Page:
If capital gains and bonuses were taxed as individual income, the graph would look much different.

If welfare checks, food stamps, subsidized housing/electric/child care, etc., were classified as income, the graph would also look very different.

20 posted on 10/26/2011 10:43:50 AM PDT by sportutegrl
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To: motoman
Actually, what this data “proves” is that they've used a different method for calculating Gini than everybody else. I can arrive at any conclusion I want, if I just cook the books.
21 posted on 10/26/2011 11:16:21 AM PDT by stormer
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To: Williams
Section 8 welfare recipient, receiving free rent, free income, raising a family

The taxpayer cost of section 8, free food stamps, health care, cell phones, public education, subsidies on cable TV, internet, utilities, plus the cost of government hirelings to administer all this, is easily $4,000/month tax free per welfare case. To make $4,000/month in interest after taxes someone would need to invest $2,000,000 in T-bills. A welfare recepient is functionally a multimillionaire. Is that factored into their comparisons?

22 posted on 10/26/2011 11:47:41 AM PDT by Reeses (Have you mocked a Democrat today?)
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To: Williams
Let’s say you are a Section 8 welfare recipient, receiving free rent, free income, raising a family, you are a drug addict, you are protected by a multitude of anti-discrimination rules pertaining to welfare and Section 8....

I've got a family like that next door. A good for nothing old dad, and a white welfare mama with multiple children from different black men. And she has a live-in lesbian lover. They all do drugs, don't do any maintenance work on the home, and the cops are constantly called there for problems. The rest of the block is comprised of good normal people who hate this "family".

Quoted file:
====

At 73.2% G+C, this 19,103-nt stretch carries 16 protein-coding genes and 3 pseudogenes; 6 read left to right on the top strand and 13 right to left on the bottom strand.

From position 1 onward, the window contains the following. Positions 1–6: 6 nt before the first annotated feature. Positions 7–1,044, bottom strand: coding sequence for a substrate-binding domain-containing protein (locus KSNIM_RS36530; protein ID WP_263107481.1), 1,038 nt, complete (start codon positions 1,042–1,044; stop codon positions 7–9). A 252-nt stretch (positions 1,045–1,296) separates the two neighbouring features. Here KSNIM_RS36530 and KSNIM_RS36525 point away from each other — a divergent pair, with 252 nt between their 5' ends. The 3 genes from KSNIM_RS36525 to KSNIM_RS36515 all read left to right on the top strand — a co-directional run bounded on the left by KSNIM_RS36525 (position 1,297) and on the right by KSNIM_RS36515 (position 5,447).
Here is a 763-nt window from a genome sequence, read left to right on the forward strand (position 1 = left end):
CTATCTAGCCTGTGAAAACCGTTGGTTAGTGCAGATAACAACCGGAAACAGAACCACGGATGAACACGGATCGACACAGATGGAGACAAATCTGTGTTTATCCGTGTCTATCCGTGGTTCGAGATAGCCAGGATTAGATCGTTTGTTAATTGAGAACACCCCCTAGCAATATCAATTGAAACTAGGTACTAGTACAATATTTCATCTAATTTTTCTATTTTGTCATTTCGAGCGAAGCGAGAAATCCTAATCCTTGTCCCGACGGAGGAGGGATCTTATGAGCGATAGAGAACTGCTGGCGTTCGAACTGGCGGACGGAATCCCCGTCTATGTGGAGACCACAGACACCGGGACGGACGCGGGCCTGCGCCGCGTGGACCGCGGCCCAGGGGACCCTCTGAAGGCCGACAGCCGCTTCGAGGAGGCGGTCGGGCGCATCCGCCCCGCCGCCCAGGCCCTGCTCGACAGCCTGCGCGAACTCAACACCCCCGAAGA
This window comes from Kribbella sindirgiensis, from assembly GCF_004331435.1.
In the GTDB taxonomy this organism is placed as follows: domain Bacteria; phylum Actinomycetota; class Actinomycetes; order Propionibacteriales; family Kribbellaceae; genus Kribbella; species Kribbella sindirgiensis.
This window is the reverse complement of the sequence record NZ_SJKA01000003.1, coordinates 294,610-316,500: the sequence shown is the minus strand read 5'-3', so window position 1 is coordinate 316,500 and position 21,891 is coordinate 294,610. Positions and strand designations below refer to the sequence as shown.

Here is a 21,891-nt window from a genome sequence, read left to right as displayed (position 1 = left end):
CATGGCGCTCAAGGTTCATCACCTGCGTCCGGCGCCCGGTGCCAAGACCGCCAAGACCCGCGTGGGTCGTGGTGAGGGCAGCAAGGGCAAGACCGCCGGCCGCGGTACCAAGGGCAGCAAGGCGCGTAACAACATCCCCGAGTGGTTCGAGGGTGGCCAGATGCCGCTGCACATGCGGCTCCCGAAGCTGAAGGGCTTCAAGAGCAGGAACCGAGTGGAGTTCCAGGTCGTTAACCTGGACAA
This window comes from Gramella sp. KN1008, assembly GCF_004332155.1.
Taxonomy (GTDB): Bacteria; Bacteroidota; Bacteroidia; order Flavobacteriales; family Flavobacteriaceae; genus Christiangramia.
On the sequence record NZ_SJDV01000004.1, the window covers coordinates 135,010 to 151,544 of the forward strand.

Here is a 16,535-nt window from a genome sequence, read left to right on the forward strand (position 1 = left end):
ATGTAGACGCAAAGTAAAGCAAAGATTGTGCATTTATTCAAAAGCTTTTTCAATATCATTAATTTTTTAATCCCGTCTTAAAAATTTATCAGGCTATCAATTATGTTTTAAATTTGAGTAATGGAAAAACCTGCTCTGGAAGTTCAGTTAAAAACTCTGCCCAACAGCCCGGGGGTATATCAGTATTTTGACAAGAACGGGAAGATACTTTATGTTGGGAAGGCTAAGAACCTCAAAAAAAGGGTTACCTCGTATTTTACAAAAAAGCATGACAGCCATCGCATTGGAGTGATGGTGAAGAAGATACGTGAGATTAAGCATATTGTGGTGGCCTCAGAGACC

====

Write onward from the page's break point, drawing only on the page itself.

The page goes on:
What irks me is seeing the lesbian couple bring a bag of beer bottles every day to their front stairs, pull them out and get drunk. While I work on maintaining my home. They trade their welfare income for the booze and drugs. So they are living on our tax money, and not contributing anything to society. Multiply this by millions, and see that it is us who should be protesting in the streets.

23 posted on 10/26/2011 12:03:06 PM PDT by roadcat
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To: cicero2k
If the GIRI is too high, you risk political upheaval based on envy. If it is too low, then, you risk discouraging the wealth creator class and everyone is poor.

It seems the Marxists Democrats are encouraging the former in order to create the latter.

24 posted on 10/26/2011 7:05:36 PM PDT by Mind-numbed Robot
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To: Kaslin

Good one. I tried to post this yesterday from the original site and was told to post it in blogging. Stupid.

This is the most important article published on FR all month. This completely debunks OWS and the Obama meme.

It’s a major class warfare fail.


25 posted on 10/26/2011 8:18:54 PM PDT by 1010RD (First, Do No Harm)
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To: stormer

Here’s their site. The data sources are all referenced there. I’d like to see you debunk them.

http://politicalcalculations.blogspot.com/2011/10/real-story-behind-rising-us-income.html


26 posted on 10/26/2011 8:23:49 PM PDT by 1010RD (First, Do No Harm)
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To: 1010RD

If the number of people with very high incomes shrinks as their income increases, and those with low incomes become more numerous as income drops, in aggregate, the Gini index will not change.


27 posted on 10/26/2011 8:49:59 PM PDT by stormer
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To: stormer

Then the Gini coefficient is useless as a measuring tool for income inequality isn’t it?

In your example it would completely miss any income inequality. The concentration of wealth is the entire purpose of the index.


28 posted on 10/27/2011 2:22:33 PM PDT by 1010RD (First, Do No Harm)